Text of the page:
Thursday 17 November 2011

Christmas and Other Festivals

Middle-class Upwards and some Weybridges are furious about holidays/festivals becoming too “commercialised” – Halloween, Mother’s Day, Christmas, Valentine’s. It’s ALL a ghastly import from America. Americans call it Mother’s Day (it’s Mothering Sunday), and celebrate it on the wrong day. And then they invent an entirely unnecessary Father’s Day! All to sell stuff! And selling stuff is bad! Evil!

And not just “stuff” but common, tacky, plastic, badly made stuff! And someone is making MONEY out of all this!!! The Upwards don’t care that that someone is being entrepreneurial and reviving our economy – the Upward hatred of trade (unless it’s a retro toyshop or French cafĂ©) trumps everything else, including common sense.

Perhaps they’d like to ban the lot, like Oliver Cromwell? Halloween is even more fun to moan about because you can bring in references to “kids” and “yobs”. And there’s always some fuss about Remembrance Sunday. Starts too soon? Glorifies wars? Are newsreaders recycling last year’s poppies? Has the whole thing been inflated?

Upwards feel threatened. Celebrating Halloween is spontaneous: people have a good time without asking the middle classes’ permission. Those same Upwards will probably bore for England about the People’s need for Carnival, and get Arts Council funding for festivals in deprived areas (with a lot of stilt-walking, fire-eating and drumming). If they can’t run it, they don’t want to play (and don’t recognise a genuine carnival when they meet one).

The Teales and Weybridges plan surprise 40th parties for their friends, and surprise birthday presents for each other, and give each other helicopter/balloon flights. They take each other for romantic “breaks” in Paris. They keep their honeymoon destination secret from the bride (who's already been taken on a surprise hen week by her friends, organised by young Christine Teale, the wedding/party/hen week planner). Secret honeymoons, like strapless wedding dresses, have crept up the classes. Sam holds out - she hates surprises. This year for Christmas she is putting up a lot of bunting made out of recycled 50s curtains.

Sunday 13 November 2011

Classy Quotes Part Seven

Where's the balsamic vinegar?

The Princess's early life was the stuff of a Waugh novel. She once recalled that during the Season there were 68 staff in residence at the London home of her father, the Duke of Buccleuch. She recalled: 'Looking back, I was somewhat starved in my affections. I prayed every night for my teddy bear to come to life.' The Guardian on Princess Alice, July 2000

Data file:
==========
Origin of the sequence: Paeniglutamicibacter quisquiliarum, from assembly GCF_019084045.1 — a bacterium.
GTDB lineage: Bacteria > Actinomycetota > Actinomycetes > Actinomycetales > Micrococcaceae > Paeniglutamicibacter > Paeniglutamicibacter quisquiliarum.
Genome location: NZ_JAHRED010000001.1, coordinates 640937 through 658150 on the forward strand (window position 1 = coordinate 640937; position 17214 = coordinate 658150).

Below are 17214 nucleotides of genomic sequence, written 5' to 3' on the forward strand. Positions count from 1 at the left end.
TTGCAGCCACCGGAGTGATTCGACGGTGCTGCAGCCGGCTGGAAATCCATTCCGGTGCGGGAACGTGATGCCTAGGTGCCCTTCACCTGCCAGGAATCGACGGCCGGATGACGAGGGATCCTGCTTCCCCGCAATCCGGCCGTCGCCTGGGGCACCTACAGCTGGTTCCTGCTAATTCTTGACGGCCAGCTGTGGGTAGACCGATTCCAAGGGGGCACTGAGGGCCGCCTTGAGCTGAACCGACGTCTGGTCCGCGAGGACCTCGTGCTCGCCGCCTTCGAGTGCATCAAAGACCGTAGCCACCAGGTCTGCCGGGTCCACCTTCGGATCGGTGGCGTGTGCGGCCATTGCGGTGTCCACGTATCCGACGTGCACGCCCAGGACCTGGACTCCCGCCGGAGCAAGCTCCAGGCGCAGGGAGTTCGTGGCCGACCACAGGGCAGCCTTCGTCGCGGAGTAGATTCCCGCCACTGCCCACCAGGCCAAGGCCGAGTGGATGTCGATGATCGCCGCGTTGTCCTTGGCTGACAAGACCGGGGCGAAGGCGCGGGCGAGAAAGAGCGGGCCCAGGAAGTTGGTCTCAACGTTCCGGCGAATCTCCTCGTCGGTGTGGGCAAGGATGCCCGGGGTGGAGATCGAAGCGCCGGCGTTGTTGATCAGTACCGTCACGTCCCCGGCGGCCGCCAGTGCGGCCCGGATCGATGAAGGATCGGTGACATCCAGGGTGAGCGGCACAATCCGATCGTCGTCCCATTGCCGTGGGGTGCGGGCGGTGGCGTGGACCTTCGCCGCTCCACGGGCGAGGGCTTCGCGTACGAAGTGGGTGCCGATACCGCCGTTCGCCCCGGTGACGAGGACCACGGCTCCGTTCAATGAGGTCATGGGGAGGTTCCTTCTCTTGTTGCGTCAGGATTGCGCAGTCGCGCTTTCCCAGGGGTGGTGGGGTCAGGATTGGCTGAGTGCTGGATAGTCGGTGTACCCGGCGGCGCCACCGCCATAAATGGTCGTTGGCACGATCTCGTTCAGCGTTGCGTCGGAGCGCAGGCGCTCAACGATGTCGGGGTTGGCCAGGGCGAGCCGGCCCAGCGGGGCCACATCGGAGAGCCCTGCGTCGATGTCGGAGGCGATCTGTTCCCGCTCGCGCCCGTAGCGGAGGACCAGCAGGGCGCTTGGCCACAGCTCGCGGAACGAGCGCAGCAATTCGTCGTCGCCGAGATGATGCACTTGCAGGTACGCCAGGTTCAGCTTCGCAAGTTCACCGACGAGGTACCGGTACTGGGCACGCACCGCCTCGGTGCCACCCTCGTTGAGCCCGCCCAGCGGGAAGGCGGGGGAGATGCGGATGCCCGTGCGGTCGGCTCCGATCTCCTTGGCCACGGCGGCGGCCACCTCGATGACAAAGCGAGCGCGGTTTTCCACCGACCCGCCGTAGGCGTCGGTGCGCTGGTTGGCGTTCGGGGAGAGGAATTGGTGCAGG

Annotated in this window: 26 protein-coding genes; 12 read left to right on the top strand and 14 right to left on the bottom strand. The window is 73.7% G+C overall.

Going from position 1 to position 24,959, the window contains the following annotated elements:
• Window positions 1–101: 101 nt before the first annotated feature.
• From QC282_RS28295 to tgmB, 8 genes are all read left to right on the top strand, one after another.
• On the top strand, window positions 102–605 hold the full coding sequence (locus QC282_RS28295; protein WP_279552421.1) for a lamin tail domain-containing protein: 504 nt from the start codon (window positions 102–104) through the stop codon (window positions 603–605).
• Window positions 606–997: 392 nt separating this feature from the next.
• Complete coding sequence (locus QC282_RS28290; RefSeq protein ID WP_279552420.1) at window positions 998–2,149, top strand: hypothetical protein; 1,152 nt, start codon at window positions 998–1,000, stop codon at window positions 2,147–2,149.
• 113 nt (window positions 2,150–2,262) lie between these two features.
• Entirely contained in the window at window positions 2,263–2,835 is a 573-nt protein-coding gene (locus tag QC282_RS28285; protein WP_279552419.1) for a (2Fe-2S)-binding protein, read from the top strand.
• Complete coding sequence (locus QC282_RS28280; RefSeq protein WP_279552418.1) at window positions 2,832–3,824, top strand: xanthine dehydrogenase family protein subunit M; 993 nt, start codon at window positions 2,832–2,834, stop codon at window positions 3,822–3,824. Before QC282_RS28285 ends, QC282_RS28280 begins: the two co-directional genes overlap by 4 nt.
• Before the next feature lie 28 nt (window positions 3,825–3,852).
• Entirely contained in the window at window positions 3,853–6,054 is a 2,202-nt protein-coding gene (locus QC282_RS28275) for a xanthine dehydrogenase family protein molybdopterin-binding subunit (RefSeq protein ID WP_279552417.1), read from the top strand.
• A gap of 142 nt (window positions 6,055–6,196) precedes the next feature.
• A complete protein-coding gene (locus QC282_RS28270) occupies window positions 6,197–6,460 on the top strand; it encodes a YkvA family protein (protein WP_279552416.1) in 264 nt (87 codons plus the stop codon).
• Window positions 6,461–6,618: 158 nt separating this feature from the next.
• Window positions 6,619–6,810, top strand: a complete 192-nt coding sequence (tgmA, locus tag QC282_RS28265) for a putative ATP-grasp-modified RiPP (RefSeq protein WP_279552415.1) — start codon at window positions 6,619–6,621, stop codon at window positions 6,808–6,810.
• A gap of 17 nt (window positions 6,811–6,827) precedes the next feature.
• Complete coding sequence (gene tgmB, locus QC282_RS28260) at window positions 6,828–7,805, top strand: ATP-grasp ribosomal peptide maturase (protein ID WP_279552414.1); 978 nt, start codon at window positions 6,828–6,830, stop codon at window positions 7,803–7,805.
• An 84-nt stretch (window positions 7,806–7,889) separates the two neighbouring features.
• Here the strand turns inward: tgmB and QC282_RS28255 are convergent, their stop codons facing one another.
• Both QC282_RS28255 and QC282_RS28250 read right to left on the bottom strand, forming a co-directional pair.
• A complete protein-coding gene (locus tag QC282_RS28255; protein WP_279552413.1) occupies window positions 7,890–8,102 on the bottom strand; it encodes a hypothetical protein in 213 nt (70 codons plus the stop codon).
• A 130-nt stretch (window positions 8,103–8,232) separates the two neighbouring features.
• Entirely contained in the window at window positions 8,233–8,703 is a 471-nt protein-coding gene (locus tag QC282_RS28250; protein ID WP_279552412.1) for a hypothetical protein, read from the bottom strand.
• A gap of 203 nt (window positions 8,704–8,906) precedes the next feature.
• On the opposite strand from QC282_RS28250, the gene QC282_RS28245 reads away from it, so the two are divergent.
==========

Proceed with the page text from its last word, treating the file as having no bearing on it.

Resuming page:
Lady Pam Hicks left to babysit daughter India's son; India complains to Ma on return "Felix is outside screaming" Ma "I thought it was a partridge"! via @ladyofmisrule

I see a new development: a children's playground is at its centre in all its garish plasticky naffness. What's happened to public space? @christianharrup (

Told the kids that we are having middle class fireworks this year. Ones that are very discreet and quiet and don't clash with the night sky. @TheRealJackDee

Outdoor clothes-drying is seen by many of the world’s middle and upper classes to be distasteful and unsightly, from North America, where hundreds of communities ban the practice, to Hong Kong, where affluent people cling very tightly to symbols of affluence and class identity, perhaps because they are only a generation or two removed from poverty.

A friend writes re Downton Abbey: I think viewers like the close contact between the classes in the programme; while we might think we are a more equal society, we are actually quite stratified.

I took my wife and sons there today to visit a "wood fair", which was as worthy and middle class as it sounds, but not quite as dull… we met a couple whose son was in the same [school] class as ours. They had recently moved down from Stoke Newington and I found myself wondering if I would ever meet anyone in Lewes who didn't come from north London. I'm convinced that there is some sort of Stargate-style portal in Hackney that sucks middle-class people in once they have children and sends them off to Lewes, Southwold, North Norfolk and Brighton. Blogger Steerforth (

It's almost a mile from the car park to the Victorian coastal defence at the southwestern tip of [the Isle of Wight] - not a huge distance, but enough to deter the hoi polloi from ruining the tranquil atmosphere… The IoW is almost entirely white working class (I struggled in vain to find my favourite brand of balsamic vinegar), with very few of those annoying, Guardian-reading London types like me who push the property prices up with their art galleries and organic cafes. Steerforth again.

More here, here, here, here and here. And here.